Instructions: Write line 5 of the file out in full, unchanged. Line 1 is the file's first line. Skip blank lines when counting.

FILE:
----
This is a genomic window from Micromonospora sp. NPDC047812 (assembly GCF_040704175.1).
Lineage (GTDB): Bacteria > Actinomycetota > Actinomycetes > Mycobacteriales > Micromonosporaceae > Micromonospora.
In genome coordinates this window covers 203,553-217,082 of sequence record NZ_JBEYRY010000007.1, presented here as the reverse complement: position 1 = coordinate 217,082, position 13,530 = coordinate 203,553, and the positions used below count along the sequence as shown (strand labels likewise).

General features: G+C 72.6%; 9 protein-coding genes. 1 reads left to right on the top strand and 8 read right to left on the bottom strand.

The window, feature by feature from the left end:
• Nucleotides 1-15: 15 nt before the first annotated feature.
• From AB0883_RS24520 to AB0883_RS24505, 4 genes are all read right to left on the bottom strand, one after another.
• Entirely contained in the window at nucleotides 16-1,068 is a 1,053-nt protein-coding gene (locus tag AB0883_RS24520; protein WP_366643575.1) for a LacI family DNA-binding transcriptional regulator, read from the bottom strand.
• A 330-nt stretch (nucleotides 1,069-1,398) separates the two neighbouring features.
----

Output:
The window, feature by feature from the left end: